to claim that "remote desktoping" via a web page is within the rules
    of the policy.



  18. Re: Can't connect via VNC from work to home

    On Tue, 15 Feb 2005 21:01:00 +1100, Grosby wrote:

    > Some say I might get sacked over it, but that's a risk I'm prepared
    > to take -- their web policy (which is in writing) does NOT state that
    > you CAN'T visit certain types of web pages. So basically I'd be able
    > to claim that "remote desktoping" via a web page is within the rules
    > of the policy.


    Don't bet on it - RD is not web browsing, and if they happen to see you
    asking about it here they might just put 4 & 4 together enough to use it
    against you.

    Maybe you could answer this for the group: What's so important at home
    that you're willing to subvert company policy to use?


    --
    spam999free@rrohio.com
    remove 999 in order to email me


  19. Re: Can't connect via VNC from work to home

    "Grosby" wrote in message news:<4211c85a@dnews.tpgi.com.au>...
    > Leythos wrote:
    >
    > > Since the OP has mentioned that he/she doesn't want the company IT
    > > people involved, it's obviously something they know they should not
    > > be doing.

    >
    > Not necessarily. Web browsing is permitted during off-periods, as I
    > originally stated, for example during lunch and before/after work.
    > However, for the reasons mentioned by some people here, they might
    > not like "remote control" web pages going on. Personally, I see no
    > risk. BUT, if they (I.T.) decide it IS a risk, then they might take
    > steps to stop it. The ideal solution would be for me to be able to
    > do it until actually told to stop. That was the point of this thread.
    > Some say I might get sacked over it, but that's a risk I'm prepared
    > to take -- their web policy (which is in writing) does NOT state that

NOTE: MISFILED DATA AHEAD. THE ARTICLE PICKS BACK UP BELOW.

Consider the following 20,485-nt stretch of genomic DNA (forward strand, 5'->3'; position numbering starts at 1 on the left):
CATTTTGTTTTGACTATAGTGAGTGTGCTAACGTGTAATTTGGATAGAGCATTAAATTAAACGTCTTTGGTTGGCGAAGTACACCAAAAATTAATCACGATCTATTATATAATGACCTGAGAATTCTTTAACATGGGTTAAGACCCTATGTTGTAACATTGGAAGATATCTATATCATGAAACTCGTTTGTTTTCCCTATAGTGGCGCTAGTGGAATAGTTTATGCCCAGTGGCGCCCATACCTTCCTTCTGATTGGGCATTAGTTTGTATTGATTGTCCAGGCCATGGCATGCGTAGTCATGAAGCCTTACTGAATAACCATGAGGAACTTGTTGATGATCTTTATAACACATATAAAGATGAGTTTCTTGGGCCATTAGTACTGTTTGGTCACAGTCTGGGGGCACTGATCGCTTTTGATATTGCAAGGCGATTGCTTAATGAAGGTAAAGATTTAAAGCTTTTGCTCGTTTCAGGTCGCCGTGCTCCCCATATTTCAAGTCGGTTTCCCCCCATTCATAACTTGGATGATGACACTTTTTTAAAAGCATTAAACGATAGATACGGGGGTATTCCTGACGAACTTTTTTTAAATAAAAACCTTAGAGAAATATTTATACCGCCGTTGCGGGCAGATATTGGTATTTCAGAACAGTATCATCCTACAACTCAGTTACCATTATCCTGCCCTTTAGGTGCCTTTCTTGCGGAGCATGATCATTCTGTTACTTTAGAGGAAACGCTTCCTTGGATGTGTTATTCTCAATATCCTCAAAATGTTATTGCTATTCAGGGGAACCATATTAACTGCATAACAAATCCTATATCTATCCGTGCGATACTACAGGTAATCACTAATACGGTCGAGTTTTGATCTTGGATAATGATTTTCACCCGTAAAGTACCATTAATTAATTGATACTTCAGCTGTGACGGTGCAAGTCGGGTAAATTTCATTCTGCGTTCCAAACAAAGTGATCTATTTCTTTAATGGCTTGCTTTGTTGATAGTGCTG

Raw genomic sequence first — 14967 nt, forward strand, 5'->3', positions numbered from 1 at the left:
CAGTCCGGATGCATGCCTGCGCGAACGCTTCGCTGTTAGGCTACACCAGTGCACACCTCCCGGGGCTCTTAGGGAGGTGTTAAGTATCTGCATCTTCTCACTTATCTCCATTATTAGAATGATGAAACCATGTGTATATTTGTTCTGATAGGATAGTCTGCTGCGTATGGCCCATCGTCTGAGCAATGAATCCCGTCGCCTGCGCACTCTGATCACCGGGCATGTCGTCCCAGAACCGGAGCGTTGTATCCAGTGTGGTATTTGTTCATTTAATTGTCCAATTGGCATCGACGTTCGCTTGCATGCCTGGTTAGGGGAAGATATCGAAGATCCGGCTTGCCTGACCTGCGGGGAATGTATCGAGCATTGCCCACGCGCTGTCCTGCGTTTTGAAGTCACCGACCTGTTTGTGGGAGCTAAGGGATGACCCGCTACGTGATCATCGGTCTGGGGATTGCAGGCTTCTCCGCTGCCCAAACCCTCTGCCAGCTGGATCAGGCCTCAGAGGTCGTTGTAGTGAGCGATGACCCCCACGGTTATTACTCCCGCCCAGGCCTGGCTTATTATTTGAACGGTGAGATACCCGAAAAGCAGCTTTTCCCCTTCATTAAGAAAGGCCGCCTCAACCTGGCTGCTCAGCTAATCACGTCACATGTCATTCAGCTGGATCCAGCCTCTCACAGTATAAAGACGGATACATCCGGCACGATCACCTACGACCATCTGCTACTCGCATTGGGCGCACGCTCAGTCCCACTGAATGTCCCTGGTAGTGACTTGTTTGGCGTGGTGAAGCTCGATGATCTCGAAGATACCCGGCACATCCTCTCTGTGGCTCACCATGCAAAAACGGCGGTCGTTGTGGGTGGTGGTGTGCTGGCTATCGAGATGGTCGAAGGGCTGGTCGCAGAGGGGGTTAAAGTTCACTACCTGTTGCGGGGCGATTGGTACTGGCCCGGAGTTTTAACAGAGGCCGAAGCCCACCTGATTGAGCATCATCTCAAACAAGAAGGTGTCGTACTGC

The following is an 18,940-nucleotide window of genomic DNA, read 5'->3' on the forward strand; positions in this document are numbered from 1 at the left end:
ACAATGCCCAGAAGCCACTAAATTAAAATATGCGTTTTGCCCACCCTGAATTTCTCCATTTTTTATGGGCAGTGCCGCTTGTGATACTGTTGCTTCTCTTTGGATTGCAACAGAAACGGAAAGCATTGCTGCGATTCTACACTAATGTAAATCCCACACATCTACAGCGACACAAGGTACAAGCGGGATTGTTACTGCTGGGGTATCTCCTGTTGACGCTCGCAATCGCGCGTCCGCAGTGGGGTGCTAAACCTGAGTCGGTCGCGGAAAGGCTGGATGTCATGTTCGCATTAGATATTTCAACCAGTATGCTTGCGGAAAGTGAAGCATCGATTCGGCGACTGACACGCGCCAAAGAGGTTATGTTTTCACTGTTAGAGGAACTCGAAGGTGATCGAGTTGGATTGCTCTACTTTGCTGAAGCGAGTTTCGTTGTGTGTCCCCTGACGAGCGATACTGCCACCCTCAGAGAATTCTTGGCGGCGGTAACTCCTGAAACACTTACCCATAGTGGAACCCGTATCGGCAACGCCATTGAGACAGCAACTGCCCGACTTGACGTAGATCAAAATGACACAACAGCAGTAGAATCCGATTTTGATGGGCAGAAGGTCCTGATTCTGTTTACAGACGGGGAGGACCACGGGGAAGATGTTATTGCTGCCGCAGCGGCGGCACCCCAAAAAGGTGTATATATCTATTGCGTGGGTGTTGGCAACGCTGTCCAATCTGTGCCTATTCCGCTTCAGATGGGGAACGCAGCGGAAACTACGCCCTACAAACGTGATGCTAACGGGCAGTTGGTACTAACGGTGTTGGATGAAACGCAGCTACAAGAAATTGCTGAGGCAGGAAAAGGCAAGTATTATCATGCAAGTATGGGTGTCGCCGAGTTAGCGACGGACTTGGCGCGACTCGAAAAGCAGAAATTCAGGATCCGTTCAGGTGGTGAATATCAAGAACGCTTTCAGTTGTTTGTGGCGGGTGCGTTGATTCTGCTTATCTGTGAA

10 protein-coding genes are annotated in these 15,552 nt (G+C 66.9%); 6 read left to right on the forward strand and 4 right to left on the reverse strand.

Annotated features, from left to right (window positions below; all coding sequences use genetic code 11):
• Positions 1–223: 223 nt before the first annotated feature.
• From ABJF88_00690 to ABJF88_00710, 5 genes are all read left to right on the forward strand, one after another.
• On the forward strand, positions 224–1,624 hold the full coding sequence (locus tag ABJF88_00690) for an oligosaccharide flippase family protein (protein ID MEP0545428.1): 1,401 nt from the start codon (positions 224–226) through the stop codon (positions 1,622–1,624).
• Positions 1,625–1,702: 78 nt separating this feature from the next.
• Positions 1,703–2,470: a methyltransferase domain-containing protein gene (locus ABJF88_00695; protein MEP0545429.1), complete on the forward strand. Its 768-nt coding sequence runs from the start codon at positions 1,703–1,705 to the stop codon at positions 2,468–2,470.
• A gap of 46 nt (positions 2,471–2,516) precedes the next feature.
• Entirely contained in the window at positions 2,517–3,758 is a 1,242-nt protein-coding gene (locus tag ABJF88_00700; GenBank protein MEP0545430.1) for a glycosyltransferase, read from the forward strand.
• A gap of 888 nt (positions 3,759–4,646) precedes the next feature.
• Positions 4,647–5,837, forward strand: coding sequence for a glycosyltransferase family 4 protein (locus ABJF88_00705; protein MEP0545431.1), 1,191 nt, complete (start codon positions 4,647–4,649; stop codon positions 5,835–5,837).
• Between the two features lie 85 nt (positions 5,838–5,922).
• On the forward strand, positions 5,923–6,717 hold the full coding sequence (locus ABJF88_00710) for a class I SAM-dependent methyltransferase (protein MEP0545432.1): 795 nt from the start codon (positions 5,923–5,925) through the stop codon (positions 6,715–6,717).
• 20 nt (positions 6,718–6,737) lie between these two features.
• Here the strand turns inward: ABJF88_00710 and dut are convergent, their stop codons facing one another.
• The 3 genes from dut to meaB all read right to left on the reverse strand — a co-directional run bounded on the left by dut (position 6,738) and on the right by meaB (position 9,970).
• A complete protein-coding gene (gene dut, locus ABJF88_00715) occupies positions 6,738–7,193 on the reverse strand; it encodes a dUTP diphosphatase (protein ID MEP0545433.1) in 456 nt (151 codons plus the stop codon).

> you CAN'T visit certain types of web pages. So basically I'd be able
    > to claim that "remote desktoping" via a web page is within the rules
    > of the policy.


    You might want to try MyWebExPC, a Web-based solution. It comes in both
    free and paid versions. The paid version uses SSL encryption, so the admins
    cannot sniff your connection. We recommend it to people who access our online
    sports coverage from their workplace. Because the encryption is connected,
    Snort, and sniffing programs cannot get anything, unless someone has figured
    out how to crack and sniff SSL.
    Another method, that one lady I was chatting with the other day was using,
    was to log onto AOL to chat from work. She uses AOL for broadband, signs onto
    AOL, and then comes onto the chat room. Her boss has no CLUE as to what she
    is up to. She also brings her own laptop, and connects to the company's
    wireless access point (WAP). The only way they could figure out where the
    connection was coming from would be to bring in a spectrum analyser and
    trace the connection that way.

  20. Re: Can't connect via VNC from work to home


    "Leythos" wrote in message
    newsan.2005.02.15.00.44.03.184994@nowhere.lan...
    > On Mon, 14 Feb 2005 19:26:46 -0500,

    Somebody wrote:
    >
    >


    > > I'm interested to know what risks are incurred by remote controlling a
    > > machine at home, from within the corporate LAN. That's what the OP was
    > > trying to do.

    >
    > Some remote control programs allow people to move files through the
    > connection, while VNC doesn't allow files specifically, there is no reason
    > that they could not email a file from their personal computer to their
    > work account. There are a number of apps, like PcAnywhere, etc... that
    > allow it, also if they setup a small web-server in their home and access
    > that to get files it's a threat - the home environment is best described
    > as the Wild-West where anything goes, the corporate environment is
    > controlled, monitored, and better protected.


    I understand PCAW, etc. I'm asking what the risk of VNC is. Emailing in a
    file is not a risk, it could be emailed before one leaves, or by anyone
    outside. Emails are subject to network controls.

    VNC does not open any new conduits *in to* the network. Hence it is not a
    risk, outbound.

    > Additionally, since it's a unauthorized use of company network resources
    > it impacts all other users in the company trying to use the Internet at
    > the same time.


    Ok, I'll grant you that the tiny amount of bandwidth it uses is worth
    something. Less than an average browsing session I'd say.

    -Russ.